It is common knowledge that pet owners almost always talk to their pet, whether it is during training, meal times, or simply relaxing. It has become integrated into a core part of an owner’s routine that it is hard to find someone who doesn’t say something to their pet from time to time. While people often do this without a second thought, it does beg the question: can animals really comprehend what we are saying to them? While the answer may seem to be an obvious ‘no’ on the surface, the recently uncovered truth is actually quite astounding.
Recent studies regarding animal comprehension have revealed that dogs can actually understand much more speech than they were previously assumed to. For instance, a study done by researchers at a Hungarian university recruited thirteen family dogs. They were trained to lie down on a fMRI scanner and their brain activity was scanned to create images of the dogs’ brains and detect any changes. Then, the researchers played recordings of their owners saying a combination of meaningful words (such as praises) and irrelevant words with different tones to stimulate the brain. The results found by the researchers surprised them, to say the least. The images revealed that dogs use the left side of their brain to process words, just like humans. However, they recognize tone and pitch with the right side of their brain. This means when familiar “praise” words are spoken, the left hemisphere of the brain would light up, regardless of the tone or pitch it was said in. While words and tone are processed differently, this does not mean that they do not impact each other. The study also found that a combination of meaningful words and a positive tone is seen as positive attention for the dog, but not with the word alone. In simpler words, this means that not just what a person says to their dog is important, but how they are saying it. Dogs having this ability means that they are more like humans than experts thought prior. Of course, this does not necessarily mean that dogs can understand every word we say, just that they can differentiate between familiar and unfamiliar words and associate familiar words and praise with positive feelings.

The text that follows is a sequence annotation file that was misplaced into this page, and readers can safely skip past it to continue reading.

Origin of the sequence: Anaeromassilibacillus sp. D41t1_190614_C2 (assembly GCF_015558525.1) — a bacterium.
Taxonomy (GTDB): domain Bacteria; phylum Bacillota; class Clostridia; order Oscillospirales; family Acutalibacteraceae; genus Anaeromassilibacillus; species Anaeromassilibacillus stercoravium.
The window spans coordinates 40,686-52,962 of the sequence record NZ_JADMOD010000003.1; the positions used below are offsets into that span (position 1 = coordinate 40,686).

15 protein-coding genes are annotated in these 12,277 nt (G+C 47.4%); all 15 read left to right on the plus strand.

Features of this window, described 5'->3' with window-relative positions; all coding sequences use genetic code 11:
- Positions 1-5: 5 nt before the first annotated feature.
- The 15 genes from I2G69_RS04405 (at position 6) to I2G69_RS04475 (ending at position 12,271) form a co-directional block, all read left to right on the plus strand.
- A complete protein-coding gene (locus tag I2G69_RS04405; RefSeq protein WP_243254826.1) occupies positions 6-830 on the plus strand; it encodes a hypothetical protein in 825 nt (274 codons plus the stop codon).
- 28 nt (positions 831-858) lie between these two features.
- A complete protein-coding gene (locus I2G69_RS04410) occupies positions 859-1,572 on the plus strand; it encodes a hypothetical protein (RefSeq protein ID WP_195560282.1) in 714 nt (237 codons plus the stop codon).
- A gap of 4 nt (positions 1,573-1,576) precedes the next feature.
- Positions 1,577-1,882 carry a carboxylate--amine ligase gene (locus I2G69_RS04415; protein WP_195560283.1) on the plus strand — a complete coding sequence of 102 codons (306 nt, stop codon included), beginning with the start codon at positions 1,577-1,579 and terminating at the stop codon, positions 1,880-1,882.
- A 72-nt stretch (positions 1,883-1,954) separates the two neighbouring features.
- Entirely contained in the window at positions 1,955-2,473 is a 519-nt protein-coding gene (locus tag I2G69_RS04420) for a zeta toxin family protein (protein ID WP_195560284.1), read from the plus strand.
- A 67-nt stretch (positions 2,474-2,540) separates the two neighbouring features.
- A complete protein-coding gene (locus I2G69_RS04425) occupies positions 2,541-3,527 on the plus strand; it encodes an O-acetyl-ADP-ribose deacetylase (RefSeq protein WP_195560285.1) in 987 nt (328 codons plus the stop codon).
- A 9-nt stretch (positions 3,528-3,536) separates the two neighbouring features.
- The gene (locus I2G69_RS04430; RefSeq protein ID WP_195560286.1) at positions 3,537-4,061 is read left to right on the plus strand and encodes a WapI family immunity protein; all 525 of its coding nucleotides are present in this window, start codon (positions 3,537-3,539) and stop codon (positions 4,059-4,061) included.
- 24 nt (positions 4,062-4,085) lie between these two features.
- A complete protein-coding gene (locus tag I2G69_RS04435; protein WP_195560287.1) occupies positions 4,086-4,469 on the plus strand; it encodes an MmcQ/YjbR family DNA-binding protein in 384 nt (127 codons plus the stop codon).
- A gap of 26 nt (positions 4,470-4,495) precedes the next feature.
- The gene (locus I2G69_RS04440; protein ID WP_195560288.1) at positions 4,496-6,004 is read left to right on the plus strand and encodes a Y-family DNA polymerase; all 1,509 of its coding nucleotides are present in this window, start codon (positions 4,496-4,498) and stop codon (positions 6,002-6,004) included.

This may not come as a surprise to some, as trainers have used commands to teach their pets fun tricks for years. Yet the head researcher of the project explains that other factors are at play in such situations, such as body language and tone. In any sense, it is still safe to say that a dog cares what you have to say and just how you say it. The reason, researchers claim, as to why dogs may have developed this trait is due to the fact that dogs have become domesticated and have coexisted with humans for quite some time. This fact is exciting, though, as it leads researchers to suspect that the same results may be applicable to other species that are domesticated such as cats and horses. But whatever the reason, owners of a furry friend should be happy to know that their “I love you” to their pet is definitely not falling on deaf ears and is very much appreciated.